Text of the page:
The Future of Parking Lots in an Autonomous Era

On average, a car spends 95% of its time parked. Parking has defined our city planning (just look at LA’s official parking minimums) and resulted in a city dominated by idle vehicles. With the advent of autonomous vehicles, the demand for parking will drop dramatically, so I tried to identify how we could utilize these spaces in an autonomous future.

Los Angeles is a concrete jungle. Acre-wide concrete highways stretch to asphalt side streets that hug concrete curbsides and paved sidewalks enveloping concrete buildings. This pattern repeats endlessly in a city that epitomizes urban sprawl. Most prevalent are the expanses of land that have been hollowed out of the city to make space for parking lots. Walking through various cores of the city, I can’t help but feel the concrete lots sucking the life out of the city.

A simple investigation led to eye-opening results on the sheer number of parking spaces in this city. Here is a visualization of my research that confirms the “hollowing out” effect, and note that this doesn’t even include the large percentage of rooftop parking or buildings where the first few floors are solely parking lots.

DTLA parking

These spaces represent a blue ocean of opportunities once they open up. Instead of filling these spaces with new buildings, however, I considered how we could harness these spaces to facilitate a true societal transformation.

My proposal harkened back to Ebenezer Howard’s Garden City.

LA city planners in the early 1900s referenced the Garden City as a cornerstone to making a perfect city for Los Angelenos. Howard’s vision banked on a decentralized city that could combat sprawl; more importantly, the plans reflected a vision where the city was one with nature. This goal never came to fruition, and we were left with a city where nature is barely an artificial afterthought. Just look at plans to revitalize Korea town by installing fake vegetation and painting the sidewalks green (instead of maybe just planting grass?!).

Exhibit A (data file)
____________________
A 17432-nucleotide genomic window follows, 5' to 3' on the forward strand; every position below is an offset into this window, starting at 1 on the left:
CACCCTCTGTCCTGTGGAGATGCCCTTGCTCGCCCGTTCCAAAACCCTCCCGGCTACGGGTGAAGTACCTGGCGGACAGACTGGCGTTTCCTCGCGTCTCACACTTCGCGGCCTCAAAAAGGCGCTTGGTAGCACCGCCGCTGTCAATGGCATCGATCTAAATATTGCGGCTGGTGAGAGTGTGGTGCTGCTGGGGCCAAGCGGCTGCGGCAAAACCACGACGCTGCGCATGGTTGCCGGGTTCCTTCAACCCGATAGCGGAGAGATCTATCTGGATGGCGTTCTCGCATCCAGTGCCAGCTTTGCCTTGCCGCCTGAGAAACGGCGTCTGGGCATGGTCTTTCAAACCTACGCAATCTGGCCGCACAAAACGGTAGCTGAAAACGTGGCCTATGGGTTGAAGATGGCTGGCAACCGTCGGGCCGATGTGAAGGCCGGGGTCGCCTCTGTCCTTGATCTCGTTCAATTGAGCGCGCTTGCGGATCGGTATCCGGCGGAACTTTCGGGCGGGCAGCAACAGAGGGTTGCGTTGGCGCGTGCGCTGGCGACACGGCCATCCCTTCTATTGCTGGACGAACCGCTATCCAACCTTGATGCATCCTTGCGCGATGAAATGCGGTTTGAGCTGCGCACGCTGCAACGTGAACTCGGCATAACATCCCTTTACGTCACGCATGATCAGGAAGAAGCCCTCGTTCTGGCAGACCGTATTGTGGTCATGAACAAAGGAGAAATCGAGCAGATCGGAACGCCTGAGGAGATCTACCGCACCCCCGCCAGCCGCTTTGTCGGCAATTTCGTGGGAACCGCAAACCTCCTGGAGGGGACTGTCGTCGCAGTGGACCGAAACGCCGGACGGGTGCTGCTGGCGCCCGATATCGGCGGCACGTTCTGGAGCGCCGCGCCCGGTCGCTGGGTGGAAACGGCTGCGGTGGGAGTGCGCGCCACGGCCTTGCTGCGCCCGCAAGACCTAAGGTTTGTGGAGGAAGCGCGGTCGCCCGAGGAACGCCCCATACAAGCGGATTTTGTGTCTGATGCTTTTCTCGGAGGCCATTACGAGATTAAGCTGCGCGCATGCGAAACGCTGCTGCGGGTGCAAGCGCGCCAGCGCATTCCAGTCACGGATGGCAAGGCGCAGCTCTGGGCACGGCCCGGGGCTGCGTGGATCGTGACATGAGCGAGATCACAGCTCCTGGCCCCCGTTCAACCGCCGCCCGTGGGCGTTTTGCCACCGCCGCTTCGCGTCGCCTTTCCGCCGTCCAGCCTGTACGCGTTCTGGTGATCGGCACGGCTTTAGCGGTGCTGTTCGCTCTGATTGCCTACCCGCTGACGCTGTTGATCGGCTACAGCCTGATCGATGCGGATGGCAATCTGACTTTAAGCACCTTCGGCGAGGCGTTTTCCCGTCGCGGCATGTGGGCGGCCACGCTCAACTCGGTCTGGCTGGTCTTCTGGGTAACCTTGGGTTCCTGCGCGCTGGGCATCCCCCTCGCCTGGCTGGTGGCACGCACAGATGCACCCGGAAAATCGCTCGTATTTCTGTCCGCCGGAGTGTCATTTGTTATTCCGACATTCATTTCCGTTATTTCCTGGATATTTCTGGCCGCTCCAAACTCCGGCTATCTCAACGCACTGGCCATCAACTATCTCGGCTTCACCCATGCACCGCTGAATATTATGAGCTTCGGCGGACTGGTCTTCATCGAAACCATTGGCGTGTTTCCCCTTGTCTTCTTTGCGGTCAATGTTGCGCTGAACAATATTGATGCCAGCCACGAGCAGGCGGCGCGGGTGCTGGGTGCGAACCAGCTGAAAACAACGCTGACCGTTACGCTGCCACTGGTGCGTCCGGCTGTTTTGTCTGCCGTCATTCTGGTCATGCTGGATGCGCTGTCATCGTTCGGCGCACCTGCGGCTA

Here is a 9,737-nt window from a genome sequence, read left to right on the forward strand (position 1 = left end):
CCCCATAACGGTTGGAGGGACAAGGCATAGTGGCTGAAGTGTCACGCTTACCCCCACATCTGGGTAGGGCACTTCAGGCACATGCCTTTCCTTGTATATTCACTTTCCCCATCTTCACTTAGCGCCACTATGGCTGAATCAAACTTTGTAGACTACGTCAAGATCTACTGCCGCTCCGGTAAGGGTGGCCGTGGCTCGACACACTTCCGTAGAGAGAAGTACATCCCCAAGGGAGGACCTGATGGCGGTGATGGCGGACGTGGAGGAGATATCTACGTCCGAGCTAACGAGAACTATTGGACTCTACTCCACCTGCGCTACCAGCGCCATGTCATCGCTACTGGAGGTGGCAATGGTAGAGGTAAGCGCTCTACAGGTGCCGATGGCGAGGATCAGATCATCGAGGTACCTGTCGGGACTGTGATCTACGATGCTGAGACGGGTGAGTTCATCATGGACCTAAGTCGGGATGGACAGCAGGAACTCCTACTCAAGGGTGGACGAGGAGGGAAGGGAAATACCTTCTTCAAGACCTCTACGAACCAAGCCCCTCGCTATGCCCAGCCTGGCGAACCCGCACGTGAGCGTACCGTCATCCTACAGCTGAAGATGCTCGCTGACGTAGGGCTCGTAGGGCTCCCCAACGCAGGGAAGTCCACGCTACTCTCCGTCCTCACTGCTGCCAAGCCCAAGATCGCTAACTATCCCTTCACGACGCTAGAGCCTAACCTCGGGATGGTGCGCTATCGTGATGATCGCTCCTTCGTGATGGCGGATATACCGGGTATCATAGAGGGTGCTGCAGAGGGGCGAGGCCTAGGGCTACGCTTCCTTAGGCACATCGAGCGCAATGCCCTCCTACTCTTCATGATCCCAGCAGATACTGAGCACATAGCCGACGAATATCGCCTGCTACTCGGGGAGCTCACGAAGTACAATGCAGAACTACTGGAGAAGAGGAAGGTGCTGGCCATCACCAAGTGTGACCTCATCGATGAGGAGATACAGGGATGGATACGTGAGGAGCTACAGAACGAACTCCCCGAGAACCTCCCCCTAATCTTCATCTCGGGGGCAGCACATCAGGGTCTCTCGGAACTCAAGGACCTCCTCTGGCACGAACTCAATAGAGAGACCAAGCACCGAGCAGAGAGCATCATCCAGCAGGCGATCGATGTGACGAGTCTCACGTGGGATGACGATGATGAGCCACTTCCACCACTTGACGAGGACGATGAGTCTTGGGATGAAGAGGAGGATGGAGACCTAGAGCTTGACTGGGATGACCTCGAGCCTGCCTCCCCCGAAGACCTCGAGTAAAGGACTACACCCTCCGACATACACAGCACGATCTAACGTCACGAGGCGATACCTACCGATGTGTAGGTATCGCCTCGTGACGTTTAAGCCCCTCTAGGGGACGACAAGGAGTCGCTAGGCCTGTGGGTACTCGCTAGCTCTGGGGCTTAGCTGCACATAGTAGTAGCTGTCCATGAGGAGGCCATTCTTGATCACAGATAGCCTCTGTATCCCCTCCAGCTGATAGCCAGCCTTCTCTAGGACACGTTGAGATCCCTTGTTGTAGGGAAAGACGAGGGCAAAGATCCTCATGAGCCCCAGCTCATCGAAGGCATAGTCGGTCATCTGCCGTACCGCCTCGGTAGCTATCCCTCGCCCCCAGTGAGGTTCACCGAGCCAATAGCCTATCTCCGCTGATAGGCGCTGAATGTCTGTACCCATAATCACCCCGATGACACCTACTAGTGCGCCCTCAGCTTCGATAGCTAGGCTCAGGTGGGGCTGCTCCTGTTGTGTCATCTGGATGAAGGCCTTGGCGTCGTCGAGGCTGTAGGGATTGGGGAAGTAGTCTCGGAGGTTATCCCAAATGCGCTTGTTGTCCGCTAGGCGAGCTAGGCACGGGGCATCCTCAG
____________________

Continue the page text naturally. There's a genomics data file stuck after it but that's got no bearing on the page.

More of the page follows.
The proposal I created incorporated this vision of a decentralized garden city, while also creating a platform for transit-oriented development.

Introducing, Link LA.

A series of mobility hubs around the city that are also parks designed to improve city life.

With pick-up and drop off spaces for ride sharing (solving the current issue where these services interrupt traffic), docks for bikes and scooters, bus stops, and perhaps even metro stations, these spots could become a terminus for all modes of transport, and a web of mobility hubs around LA. Furthermore, each hub could become a destination in itself with a park unique to its region of the city. Envision a Hollywood themed park or an Arts District park. Activating the local community in the design process, these spaces could become a place for facilitating closer communities.

Render of a repurposed parking lot

I additionally envisioned how this might work with multi-level parking. In this case, I designed to accommodate the future need of autonomous fleet management.

How this could translate to multilevel parking lots

 

I also identified key existing parking lot locations around LA that were connected to some form of current or planned metro mobility platform. To connect these hubs with a plethora of transportation opportunities would bring the city together within a web of connected mobility.

To convey the potential for a cohesive network of transportation modes, I played around with a common design framework that is scalable to multiple mobility options. The connected web theme can apply to various branding and artwork tied to public transport. This design language can also provide a distinctive visual cue to travelers.

Overall, as parking minimums become obsolete, we need to ask ourselves what we will do with all this new space. Maybe a vision of Ebenezer Howard’s Garden City could even finally see the light of day.

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